When Cristiano Ronaldo is presented by Saudi Arabian club Al-Nassr on Tuesday in Riyadh, it will kick off a new era in Asian soccer.
Al-Nassr announced the signing of one of the world’s biggest sports stars on social media on Friday. Within 24 hours, the post was viewed more than 20 million times and the club gained about 2.5 million more followers.
There was a similar surge on Instagram, where the Portuguese star has more than 520 million followers, the most in the world. There, the announcement received more than 30 million likes.
“This agreement is more than writing a new historical chapter,” Al-Nassr president Musalli Al-Muammar said. He will present Ronaldo at the club stadium on Tuesday.
Ronaldo has won five European Champions Leagues with Real Madrid and Manchester United, but his controversial second tenure at the English club ended after 15 months with him as a bench regular without trophies and out of contract after it was prematurely terminated.
New coach Rudy Garcia has welcomed the free agent who has Al-Nassr dreaming of a first Asian title.
“The signing of a player the size of Cristiano Ronaldo is extraordinary, and contributes to the development of Saudi football,” said the Frenchman who has coached Lyon and Roma. “We are happy with his arrival. The first goal is to work so he can adapt to our team, to enjoy playing for Al-Nassr, and to entertain the fans.”
Al-Nassr, a nine-time Saudi Arabian champion, is already going well near the halfway stage of the Saudi Professional League. It moved into the lead on Saturday after winning at Al-Khaleej 1-0 thanks to Cameroonian striker Vincent Aboubaker.
Other names at the club include Colombia goalkeeper David Ospina, formerly of Arsenal and Napoli, and 2018 South American player of the year Pity Martinez. Brazilian Anderson Talisca leads the goal-scoring chart.
Despite such talent, the league does not have a wide audience internationally. That may change thanks to Ronaldo, who will reportedly earn up to $200 million a year.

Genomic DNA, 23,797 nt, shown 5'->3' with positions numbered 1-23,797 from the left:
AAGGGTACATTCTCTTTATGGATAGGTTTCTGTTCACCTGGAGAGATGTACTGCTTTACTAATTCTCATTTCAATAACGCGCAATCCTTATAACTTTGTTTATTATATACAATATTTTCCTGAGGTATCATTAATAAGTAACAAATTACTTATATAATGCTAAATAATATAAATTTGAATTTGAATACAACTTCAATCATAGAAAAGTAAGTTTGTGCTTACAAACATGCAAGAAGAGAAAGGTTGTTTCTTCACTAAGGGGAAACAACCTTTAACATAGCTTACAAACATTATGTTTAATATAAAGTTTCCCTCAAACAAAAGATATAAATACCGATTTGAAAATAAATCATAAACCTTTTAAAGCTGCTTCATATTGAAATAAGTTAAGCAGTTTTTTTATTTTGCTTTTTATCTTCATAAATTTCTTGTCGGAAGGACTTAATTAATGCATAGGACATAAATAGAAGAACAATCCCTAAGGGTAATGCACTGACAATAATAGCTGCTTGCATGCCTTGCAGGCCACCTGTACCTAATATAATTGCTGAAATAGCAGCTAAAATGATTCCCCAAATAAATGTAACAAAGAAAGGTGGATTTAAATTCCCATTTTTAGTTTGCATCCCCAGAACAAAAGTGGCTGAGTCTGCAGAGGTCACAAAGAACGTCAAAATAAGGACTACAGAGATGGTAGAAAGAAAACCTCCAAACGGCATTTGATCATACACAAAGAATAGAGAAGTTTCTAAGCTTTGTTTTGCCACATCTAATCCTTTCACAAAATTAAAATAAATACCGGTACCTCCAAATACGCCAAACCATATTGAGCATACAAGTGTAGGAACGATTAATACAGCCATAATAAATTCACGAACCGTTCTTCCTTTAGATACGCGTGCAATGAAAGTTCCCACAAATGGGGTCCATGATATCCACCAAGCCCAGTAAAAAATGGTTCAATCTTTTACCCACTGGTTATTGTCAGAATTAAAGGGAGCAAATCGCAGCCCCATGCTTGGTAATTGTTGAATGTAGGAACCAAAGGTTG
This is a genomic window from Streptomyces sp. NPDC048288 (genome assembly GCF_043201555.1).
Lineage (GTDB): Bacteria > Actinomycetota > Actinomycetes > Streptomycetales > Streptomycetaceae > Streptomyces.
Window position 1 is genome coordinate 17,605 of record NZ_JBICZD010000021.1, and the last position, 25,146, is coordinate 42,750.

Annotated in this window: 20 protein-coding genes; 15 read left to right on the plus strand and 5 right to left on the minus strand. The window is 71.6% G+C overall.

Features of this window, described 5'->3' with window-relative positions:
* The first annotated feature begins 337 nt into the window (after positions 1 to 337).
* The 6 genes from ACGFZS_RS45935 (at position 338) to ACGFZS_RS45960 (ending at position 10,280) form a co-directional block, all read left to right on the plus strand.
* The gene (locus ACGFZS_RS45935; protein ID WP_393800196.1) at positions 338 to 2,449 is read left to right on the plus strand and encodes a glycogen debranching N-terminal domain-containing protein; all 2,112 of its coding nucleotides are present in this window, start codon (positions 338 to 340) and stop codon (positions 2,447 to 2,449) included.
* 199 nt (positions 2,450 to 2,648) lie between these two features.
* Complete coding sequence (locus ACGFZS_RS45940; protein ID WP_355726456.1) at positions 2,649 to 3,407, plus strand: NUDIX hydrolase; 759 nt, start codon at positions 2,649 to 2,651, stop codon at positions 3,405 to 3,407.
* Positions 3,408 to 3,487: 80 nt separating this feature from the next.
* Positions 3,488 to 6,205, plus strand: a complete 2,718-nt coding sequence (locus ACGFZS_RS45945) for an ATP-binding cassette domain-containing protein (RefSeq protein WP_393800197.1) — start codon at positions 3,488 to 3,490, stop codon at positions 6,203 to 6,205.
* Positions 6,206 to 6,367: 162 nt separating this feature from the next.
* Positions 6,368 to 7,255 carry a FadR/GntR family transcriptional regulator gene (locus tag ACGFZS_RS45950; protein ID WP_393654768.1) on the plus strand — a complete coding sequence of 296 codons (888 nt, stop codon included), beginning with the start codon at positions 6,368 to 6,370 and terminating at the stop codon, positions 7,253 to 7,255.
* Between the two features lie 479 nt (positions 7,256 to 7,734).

“The whole world knows Ronaldo very well and his achievements as a player speak for themselves,” former Saudi Arabia international Hamad Al-Montashari said. “He is an exceptional player and could score a hat trick in every game.”
Had the soon-to-be-38-year-old superstar left Europe five years ago, then China would have been a realistic destination. The massive wave of spending there in the previous decade has ended, however. With real estate companies financing much of the transfer activity, the massive slowdown in China’s property market has seen the majority of clubs struggling to make ends meet.
Guangzhou won eight Chinese and two Asian titles in the previous decade, but with owner Evergrande facing reported debts of $300 billion in June 2022, the club was reduced to fielding a team made up of youngsters. Relegation was the result in December.
On Friday, the same day the Ronaldo deal was announced in Riyadh, Wuhan Three Towns was given the Chinese Super League title a round early as opponent Tianjin Tigers was unable to field a team of 11 players due to COVID-19. In terms of Asian soccer news, it was overshadowed.
AP soccer: https://apnews.com/hub/soccer and https://twitter.com/AP_Sports
Ronaldo's Saudi move tipped to increase eyes on Asian soccer – The Washington Post